Geisinger Medical Center in Danville, Pennsylvania, about 70 miles north of Harrisburg, discovered the infection in July. The infection was caused by the pseudomonas bacteria, which grows in water. Three babies died and five others fell ill over a two-month span after the discovery, according to a hospital spokesman. All of the infected babies were born prematurely.
“We have concluded that the exposure came from the process we were using to prepare donor breast milk,” said Edward Hartle, Geisinger executive vice president and chief medical officer.
Specifically, the exposure came from equipment used to measure breast milk, which “helps premature infants with their nutritional needs,” Hartle’s statement read.
“Since September 30, we have changed this process, and have been using single-use equipment to measure and administer donor breast milk, “Hartle said. “We have had no new cases of infants becoming ill from pseudomonas in the (neonatal intensive care unit) since making this change.”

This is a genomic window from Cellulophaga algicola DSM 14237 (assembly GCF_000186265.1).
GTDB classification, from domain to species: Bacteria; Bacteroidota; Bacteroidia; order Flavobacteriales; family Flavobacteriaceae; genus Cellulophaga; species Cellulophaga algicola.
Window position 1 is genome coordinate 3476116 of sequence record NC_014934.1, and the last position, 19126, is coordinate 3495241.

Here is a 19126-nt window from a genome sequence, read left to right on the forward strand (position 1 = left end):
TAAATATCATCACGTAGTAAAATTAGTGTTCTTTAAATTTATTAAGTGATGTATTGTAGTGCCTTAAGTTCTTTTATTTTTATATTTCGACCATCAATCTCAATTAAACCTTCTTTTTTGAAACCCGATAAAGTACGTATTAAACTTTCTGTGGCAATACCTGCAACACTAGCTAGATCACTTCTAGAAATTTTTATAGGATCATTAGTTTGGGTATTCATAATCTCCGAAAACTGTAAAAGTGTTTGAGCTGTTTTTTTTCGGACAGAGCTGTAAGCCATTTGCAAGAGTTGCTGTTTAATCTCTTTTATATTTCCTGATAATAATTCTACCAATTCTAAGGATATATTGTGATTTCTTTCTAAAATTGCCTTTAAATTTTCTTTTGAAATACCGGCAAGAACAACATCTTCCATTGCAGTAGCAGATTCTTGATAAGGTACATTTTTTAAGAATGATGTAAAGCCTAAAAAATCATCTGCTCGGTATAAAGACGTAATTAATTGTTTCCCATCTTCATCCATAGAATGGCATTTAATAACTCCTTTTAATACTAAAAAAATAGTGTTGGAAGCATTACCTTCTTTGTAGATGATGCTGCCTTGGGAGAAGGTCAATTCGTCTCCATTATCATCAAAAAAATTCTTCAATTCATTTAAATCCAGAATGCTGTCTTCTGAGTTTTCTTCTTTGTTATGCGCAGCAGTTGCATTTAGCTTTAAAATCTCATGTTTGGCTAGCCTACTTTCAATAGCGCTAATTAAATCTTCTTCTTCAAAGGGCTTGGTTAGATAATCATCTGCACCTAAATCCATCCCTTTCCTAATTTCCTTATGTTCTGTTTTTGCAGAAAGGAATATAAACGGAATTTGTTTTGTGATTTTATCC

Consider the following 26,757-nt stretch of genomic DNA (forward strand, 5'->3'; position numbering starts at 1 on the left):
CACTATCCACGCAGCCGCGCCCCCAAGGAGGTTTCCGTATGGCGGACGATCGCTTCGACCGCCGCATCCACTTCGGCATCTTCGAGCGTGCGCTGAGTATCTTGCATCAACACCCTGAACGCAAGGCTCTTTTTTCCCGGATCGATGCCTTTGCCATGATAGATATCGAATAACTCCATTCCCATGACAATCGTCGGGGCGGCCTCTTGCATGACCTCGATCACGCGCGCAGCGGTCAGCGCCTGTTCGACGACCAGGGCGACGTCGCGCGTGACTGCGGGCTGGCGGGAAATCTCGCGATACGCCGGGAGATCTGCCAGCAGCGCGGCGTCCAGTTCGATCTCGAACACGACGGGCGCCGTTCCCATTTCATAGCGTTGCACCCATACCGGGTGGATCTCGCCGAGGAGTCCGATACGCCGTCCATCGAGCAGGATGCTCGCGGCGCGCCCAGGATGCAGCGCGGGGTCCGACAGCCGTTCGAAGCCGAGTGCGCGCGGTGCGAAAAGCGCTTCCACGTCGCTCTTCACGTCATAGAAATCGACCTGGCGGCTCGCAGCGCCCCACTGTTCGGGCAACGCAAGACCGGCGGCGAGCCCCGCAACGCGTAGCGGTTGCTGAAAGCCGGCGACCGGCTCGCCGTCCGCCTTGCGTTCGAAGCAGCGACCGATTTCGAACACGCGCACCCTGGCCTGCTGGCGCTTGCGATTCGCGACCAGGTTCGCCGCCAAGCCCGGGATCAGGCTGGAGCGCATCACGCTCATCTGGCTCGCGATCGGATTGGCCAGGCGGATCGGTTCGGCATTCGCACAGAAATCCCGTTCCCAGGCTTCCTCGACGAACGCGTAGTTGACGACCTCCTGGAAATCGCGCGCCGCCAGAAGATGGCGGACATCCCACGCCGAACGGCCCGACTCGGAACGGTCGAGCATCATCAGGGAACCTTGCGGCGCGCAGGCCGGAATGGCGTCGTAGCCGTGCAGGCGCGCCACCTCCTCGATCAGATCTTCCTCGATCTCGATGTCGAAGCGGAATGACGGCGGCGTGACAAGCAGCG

The Pennsylvania Department of Health visited Geisinger Medical Center on October 18 and cited the hospital for not having a written policy for cleaning the measurement equipment.
“We immediately corrected the citation and drafted a new policy, “Hartle said.
Hartle emphasized that donor breast milk is now safe.
“We are certain the milk itself was not the cause of the exposure,” he said .
Mothers delivering premature babies will be sent to another hospital until normal operations can resume at Geisinger, the statement read.
“We would like to extend our sincere apologies to the families who have been affected by this incident,” Hartle’s statement read. “We know that the public holds us to the highest standards, and we will continue to strive to live up to those expectations as we have throughout our history, constantly improving on what we do and how we do it.”
CNN’s Rob Frehse, Theresa Waldrop and Elizabeth Joseph contributed to this report.